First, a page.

Pakistan faces an unprecedented economic, social, and political crisis in its 76-year history, teetering on the brink of default. Inflation has soared to 47%, the dollar has risen over 150% against the Pakistani rupee in the last five years, and widespread industry closures have left millions of workers jobless.
The state has shifted the burden of the economic crisis onto the workers, following IMF and World Bank instructions. Citizens now face a mountain of indirect taxation, reduced public subsidies, and decreased government expenditure on public utilities. A significant portion of the public sector has been privatized, leading to massive job losses due to business downsizing. Mainstream political parties, the military, and the judiciary have united behind these actions despite internal conflicts.
May Day 2023 was celebrated by workers in Pakistan amidst these conditions. Events such as protests, rallies, and seminars took place in 21 cities, including Karachi, Hyderabad, Quetta, Multan, Lahore, Faisalabad, Peshawar, and remote areas like Gilgit, Kashmir, and war-torn Waziristan. Public and private sector workers participated, with the largest turnout from Karachi’s Landhi Korangi industrial areas.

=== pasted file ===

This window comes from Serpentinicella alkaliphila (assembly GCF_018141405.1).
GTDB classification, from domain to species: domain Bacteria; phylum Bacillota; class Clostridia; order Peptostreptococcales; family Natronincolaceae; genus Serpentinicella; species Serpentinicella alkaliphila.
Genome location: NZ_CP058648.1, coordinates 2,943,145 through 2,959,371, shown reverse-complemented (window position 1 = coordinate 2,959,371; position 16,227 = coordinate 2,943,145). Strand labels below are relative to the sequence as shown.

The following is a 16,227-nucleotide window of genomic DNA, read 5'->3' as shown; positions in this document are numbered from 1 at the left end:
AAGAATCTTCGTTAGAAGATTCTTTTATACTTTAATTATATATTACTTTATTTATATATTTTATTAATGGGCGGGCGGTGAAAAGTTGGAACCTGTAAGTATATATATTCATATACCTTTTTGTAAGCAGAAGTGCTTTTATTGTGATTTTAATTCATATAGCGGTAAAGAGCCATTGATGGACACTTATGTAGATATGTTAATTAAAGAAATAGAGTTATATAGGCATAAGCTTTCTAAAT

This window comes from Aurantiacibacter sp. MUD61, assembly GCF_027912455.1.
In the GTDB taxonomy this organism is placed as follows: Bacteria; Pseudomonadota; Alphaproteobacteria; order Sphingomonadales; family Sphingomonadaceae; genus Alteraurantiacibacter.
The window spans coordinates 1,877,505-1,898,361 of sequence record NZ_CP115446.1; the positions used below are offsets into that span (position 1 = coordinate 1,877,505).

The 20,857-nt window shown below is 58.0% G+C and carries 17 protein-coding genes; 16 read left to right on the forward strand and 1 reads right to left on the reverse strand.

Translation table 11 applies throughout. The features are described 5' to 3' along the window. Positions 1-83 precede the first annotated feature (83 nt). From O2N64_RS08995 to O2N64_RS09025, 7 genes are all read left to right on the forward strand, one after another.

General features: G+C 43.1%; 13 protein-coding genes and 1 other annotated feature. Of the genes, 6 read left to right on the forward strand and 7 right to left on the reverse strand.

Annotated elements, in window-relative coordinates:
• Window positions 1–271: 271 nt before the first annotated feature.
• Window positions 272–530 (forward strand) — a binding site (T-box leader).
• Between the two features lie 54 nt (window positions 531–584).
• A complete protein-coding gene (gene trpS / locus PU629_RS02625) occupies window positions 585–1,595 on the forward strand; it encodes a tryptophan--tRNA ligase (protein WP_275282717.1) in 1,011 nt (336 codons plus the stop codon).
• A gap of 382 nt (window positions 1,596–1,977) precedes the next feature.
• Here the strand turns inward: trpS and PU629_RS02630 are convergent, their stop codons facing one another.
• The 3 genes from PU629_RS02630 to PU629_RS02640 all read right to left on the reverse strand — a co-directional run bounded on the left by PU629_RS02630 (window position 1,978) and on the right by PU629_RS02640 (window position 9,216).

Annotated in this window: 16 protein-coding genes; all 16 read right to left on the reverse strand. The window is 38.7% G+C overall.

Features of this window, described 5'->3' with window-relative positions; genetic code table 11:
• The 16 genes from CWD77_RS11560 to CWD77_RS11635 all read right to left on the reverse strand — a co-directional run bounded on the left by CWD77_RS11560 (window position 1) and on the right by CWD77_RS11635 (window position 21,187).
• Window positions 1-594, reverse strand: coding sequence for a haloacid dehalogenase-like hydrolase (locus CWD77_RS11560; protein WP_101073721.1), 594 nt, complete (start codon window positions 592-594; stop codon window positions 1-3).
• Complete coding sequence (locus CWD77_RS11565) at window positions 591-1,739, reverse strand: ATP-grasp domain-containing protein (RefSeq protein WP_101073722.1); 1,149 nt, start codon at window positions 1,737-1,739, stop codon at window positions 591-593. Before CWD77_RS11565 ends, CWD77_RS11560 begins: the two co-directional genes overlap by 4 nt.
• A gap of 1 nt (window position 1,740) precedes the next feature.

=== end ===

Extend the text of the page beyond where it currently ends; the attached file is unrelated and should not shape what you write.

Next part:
The events focused on demands for wage increases in line with inflation, a ban on privatization and downsizing, lifelong employment, and full freedom for trade union activities. The possibility of a national general strike was raised, along with discussions on the international labor movement and the economic, social, and political aspects of a socialist alternative.
Preparations for May Day included the distribution of 5,000 posters in public sector enterprises and industrial areas nationwide, study circles and meetings with workers, and a robust social media campaign featuring regular labor reports and short documentary films. In Lahore, a street theater performance criticising the current economic system creating inequalities, was particularly well-received by workers.